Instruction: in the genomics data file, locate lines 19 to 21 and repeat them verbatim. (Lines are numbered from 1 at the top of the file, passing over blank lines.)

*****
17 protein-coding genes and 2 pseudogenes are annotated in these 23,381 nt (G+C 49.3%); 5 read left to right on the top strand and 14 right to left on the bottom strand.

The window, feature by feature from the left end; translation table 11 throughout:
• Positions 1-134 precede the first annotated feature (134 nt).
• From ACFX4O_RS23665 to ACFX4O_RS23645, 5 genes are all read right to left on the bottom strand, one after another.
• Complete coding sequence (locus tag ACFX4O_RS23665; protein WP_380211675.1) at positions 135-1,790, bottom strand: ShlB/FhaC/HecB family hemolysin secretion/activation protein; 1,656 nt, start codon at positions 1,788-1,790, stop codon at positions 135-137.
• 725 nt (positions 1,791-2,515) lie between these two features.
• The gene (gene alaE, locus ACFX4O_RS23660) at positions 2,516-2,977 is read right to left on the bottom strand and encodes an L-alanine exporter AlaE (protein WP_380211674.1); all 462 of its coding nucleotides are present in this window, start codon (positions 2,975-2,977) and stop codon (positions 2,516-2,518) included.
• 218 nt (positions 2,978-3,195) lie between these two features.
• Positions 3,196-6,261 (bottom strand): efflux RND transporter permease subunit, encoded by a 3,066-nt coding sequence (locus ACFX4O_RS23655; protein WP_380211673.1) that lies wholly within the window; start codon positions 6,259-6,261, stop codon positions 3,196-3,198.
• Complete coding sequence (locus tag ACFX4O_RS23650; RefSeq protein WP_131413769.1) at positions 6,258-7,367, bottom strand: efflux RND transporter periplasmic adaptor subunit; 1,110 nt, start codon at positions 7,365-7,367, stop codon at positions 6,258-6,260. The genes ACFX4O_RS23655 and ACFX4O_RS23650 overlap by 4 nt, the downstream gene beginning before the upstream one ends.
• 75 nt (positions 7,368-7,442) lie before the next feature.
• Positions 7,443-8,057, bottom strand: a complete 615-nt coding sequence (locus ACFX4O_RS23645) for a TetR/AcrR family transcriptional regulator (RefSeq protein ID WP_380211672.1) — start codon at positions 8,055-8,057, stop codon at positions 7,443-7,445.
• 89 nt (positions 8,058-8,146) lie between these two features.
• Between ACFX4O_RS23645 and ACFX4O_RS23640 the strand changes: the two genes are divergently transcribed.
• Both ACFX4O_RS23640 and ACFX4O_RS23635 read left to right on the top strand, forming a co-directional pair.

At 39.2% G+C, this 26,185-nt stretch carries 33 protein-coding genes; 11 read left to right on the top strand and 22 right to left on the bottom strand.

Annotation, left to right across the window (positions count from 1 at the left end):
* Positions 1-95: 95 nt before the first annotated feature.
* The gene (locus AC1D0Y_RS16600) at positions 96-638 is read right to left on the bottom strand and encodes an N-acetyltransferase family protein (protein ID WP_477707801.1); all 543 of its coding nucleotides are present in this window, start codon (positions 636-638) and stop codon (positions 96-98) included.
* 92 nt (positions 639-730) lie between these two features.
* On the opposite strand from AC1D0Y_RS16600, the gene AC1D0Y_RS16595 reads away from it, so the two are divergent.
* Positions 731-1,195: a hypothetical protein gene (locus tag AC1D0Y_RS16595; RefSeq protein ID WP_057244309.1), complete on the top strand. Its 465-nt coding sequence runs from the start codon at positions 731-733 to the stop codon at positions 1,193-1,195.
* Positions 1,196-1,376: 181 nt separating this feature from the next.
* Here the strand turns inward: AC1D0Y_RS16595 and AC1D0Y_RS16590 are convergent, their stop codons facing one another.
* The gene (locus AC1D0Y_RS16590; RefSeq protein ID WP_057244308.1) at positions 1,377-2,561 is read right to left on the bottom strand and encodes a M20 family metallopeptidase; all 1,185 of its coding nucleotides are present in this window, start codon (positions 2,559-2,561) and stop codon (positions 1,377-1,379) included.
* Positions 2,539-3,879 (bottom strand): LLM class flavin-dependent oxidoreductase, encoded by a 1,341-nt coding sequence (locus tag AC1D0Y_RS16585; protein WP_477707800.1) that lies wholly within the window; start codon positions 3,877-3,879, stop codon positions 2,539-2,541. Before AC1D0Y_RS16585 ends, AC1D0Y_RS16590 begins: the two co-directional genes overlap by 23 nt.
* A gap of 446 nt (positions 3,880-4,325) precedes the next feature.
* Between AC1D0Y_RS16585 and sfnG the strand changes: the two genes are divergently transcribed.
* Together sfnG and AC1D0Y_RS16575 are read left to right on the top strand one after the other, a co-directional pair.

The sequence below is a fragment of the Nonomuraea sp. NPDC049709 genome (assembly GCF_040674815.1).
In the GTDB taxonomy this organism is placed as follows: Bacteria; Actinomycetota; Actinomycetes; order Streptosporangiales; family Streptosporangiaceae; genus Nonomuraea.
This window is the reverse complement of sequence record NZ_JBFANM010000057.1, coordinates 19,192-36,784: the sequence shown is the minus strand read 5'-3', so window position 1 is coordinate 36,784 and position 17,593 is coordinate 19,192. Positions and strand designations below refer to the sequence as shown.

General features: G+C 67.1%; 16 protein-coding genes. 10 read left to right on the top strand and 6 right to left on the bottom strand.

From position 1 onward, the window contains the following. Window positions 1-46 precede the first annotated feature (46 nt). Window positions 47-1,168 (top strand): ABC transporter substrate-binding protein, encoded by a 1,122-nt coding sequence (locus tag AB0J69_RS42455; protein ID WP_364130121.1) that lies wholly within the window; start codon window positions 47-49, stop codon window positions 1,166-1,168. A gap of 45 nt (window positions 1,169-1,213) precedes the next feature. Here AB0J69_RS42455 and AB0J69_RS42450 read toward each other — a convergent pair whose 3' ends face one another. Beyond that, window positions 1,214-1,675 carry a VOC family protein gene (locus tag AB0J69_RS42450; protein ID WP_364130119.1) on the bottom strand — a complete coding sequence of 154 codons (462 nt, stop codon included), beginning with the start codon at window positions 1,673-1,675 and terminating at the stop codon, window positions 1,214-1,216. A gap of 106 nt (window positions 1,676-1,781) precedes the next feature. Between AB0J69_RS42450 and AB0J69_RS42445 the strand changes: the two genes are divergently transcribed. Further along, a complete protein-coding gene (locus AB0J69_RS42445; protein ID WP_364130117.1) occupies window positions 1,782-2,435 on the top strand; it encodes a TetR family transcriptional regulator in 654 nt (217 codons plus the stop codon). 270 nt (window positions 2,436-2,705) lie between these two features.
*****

* The gene (locus AC1D0Y_RS16600) at positions 96-638 is read right to left on the bottom strand and encodes an N-acetyltransferase family protein (protein ID WP_477707801.1); all 543 of its coding nucleotides are present in this window, start codon (positions 636-638) and stop codon (positions 96-98) included.
* 92 nt (positions 639-730) lie between these two features.
* On the opposite strand from AC1D0Y_RS16600, the gene AC1D0Y_RS16595 reads away from it, so the two are divergent.